From Buffalo we motored up the Niagara River and managed to avoid going over the falls even though our chart plotter did not offer any images for this small area. We found the sign that directed us into the Erie Canal and there we pulled our mast out and laid them flat on to supports we made at the boatyard. John did all the work and Wardell’s ran the crane. It took 2 1/2 hours for the job to be complete and $500.00. They made out well and we were ready to start down the canal. We bought a 10 day pass and figured we could easily make the 330 mile trip in that period of time.
The canal at the western end is largely a man-made channel averaging 12 feet deep and maybe 40 feet wide. There are few locks but lots of lift bridges that need to be raised for us to pass under. This requires traffic be stopped for the time it takes for us to go. Along the way many towns like Holley, Middleport, Medina etc. provide a wall to securely tie up for the night. Some of these places even provide water and electric and laundry service.
Our day is passed with one of us steering as the channel is narrow and you must watch for debris and other traffic. We start by 0800 and go until 5PM because the lock system closes then. In summer months they stay open till 9PM. We listen to local radio and enjoy lots of bird-watching, history and old homesteads as well as interesting people doing interesting things.
This is a picture of a woman named Julia who built herself a rowing dinghy in her apartment in NYC and then decided to row it from East to West by herself. I am happy to report she completed the task in good shape.
In Middleport the local police station has free showers for cruisers passing by and as the temperatures are record high and very humid, we decided to take full advantage of this opportunity for a proper shower.
There are also many bikers and walkers along the canal. For several days in a row we saw the same couple biking the canal route. In the evening we had dinner with them and found out that they were on a quest to bike from Buffalo to Albany(total of 330 miles) where they lived. They were retired teachers and traveled at about the same speed we did. Another interesting person was walking from one end to the other advocating for different teaching methods for learning challenges. Many walkers are just out for their exercise but in years past the canal paid people to daily walk the canal looking for leaks in the walls.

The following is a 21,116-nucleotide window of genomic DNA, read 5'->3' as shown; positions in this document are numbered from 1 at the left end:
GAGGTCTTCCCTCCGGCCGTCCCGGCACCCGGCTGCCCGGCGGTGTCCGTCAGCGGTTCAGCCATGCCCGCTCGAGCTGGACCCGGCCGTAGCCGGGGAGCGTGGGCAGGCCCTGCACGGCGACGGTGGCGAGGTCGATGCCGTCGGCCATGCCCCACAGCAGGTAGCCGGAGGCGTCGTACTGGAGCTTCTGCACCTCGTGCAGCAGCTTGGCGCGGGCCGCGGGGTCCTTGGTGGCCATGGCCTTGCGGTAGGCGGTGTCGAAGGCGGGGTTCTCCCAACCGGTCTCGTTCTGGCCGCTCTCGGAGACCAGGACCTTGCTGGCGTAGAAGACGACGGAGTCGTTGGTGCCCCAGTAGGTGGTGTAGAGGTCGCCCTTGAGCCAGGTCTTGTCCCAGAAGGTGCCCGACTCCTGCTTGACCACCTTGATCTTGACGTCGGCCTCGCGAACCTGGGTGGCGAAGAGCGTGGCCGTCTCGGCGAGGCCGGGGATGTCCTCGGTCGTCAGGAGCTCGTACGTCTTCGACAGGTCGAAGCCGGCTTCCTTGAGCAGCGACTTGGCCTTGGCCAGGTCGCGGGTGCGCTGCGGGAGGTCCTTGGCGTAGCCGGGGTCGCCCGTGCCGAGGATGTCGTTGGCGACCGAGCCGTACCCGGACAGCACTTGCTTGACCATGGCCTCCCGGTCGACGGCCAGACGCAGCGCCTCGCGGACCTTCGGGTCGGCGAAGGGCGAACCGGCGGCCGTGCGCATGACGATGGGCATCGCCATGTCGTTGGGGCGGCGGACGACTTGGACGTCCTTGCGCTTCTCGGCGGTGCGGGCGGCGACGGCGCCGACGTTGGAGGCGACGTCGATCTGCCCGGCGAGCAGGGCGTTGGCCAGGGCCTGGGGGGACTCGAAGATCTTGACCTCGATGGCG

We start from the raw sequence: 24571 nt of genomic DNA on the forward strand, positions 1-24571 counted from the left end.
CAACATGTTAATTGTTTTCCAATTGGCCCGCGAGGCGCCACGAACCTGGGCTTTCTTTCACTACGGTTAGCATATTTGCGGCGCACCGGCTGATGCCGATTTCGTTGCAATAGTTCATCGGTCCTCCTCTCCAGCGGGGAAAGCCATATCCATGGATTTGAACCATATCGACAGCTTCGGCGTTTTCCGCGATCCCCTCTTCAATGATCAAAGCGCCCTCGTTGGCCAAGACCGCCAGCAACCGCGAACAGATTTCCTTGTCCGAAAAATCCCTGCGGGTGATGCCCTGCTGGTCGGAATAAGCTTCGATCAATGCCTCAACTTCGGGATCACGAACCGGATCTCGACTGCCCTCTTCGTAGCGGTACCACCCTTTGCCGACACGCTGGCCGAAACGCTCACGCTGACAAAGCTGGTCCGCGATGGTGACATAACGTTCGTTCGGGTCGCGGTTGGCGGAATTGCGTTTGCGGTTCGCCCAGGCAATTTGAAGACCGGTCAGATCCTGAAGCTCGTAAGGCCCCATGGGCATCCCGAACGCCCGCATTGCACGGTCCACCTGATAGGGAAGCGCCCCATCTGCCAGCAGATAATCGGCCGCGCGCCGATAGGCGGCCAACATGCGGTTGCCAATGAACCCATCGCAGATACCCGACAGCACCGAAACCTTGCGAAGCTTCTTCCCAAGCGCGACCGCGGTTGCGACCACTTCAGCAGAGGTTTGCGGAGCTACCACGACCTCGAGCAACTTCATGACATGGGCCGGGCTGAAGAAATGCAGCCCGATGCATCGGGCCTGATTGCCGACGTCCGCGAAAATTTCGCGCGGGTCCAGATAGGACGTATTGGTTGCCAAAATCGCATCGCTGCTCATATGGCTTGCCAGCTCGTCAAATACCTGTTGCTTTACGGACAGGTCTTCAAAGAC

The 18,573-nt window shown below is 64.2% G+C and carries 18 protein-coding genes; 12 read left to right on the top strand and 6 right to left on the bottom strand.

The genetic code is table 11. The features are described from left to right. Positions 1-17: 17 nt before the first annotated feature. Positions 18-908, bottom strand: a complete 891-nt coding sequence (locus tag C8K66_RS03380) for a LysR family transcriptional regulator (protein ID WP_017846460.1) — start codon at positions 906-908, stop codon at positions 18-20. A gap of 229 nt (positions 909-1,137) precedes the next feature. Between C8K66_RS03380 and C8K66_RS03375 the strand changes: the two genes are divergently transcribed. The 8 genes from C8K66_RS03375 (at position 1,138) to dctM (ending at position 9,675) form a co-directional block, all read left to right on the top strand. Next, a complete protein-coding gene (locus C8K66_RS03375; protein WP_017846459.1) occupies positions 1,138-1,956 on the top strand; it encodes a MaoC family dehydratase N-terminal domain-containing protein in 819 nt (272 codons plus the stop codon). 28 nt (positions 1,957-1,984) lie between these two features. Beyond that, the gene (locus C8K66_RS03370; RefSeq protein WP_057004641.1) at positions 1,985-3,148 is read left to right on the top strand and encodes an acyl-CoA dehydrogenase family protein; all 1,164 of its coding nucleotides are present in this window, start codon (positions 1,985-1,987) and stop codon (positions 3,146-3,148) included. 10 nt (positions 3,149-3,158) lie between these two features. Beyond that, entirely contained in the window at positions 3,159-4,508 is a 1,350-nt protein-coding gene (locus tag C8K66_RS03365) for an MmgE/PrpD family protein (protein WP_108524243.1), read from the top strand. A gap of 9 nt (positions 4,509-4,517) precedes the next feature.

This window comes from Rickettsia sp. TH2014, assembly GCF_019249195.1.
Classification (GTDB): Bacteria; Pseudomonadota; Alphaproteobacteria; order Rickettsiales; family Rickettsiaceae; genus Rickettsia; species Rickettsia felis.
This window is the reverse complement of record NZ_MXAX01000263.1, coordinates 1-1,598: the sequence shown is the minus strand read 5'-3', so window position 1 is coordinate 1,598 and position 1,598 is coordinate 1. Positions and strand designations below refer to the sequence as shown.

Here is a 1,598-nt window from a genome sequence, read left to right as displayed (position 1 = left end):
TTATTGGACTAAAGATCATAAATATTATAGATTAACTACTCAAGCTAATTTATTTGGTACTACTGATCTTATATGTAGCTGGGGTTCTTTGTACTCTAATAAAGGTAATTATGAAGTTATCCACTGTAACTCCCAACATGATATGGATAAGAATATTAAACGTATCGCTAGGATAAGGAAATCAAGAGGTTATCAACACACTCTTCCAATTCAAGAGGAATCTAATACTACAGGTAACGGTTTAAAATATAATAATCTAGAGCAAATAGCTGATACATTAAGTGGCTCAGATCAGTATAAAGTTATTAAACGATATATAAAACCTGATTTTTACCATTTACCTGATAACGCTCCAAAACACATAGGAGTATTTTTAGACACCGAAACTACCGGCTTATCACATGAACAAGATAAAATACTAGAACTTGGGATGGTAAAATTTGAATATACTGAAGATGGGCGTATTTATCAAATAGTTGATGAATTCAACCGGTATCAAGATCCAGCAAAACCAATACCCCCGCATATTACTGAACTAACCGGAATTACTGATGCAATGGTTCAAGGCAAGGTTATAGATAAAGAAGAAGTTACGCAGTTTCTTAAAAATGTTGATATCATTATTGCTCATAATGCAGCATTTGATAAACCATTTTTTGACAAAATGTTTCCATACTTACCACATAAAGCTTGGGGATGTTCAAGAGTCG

We stopped for a visit with Lucy’s family in Newark. The brothers still live and work the family farm which is only about 7 miles from the Erie Canal. We had the family out for pizza and beer while it poured rain outside. Bubba the dog was not very happy about the visit however and refused to budge from the dock despite his masters insistence.
Earlier in the season we had heard of a 3 week closure due to flooding damage and so we hustled on eastward. However at lock 17 on the 17th of Sept. we were advised of a closure at lock 13 (who has a lock numbered 13 anyway?). Little Falls, New York was to be our “home” for the next 2 plus weeks.
Little Falls turned out to be a gem of a place for us. This is the area for the Herkimer diamond mines. I got one like this myself from my 90 year old “boyfriend”. He came to visit and talk many afternoons.
Moss Island is alongside of Lock 17. Everyday there were climbers coming to practice their top-roping skills on the cliffs of Moss Island.
When the last Ice Age was receding a huge amount of water drained down the Mohawk Valley creating large scour holes(potholes) in the gneis rock layers on Moss Island.
We became good friends with Tom and Jaime the lock keepers at Lock 17. It is the largest lock of all the Erie Canal at 40.5 feet. The Mohawk river runs through town and creates the "falls".
We watched the leaves change to orange and red and had many mornings with beautiful fog. The weather stayed warm and sunny and burned away the fog by mid morning.
As the time for re-opening the canal came nearer, we started seeing boats coming on down toward Lock 17. We were told not to go beyond Lock 17 until time for reopening came because of potential flooding again with heavy rain. We welcomed the increased activity and cocktail hours with new friends.
Time to publish this post but I promise to soon publish our Debacle of Lock 14 and the end of the Erie Canal.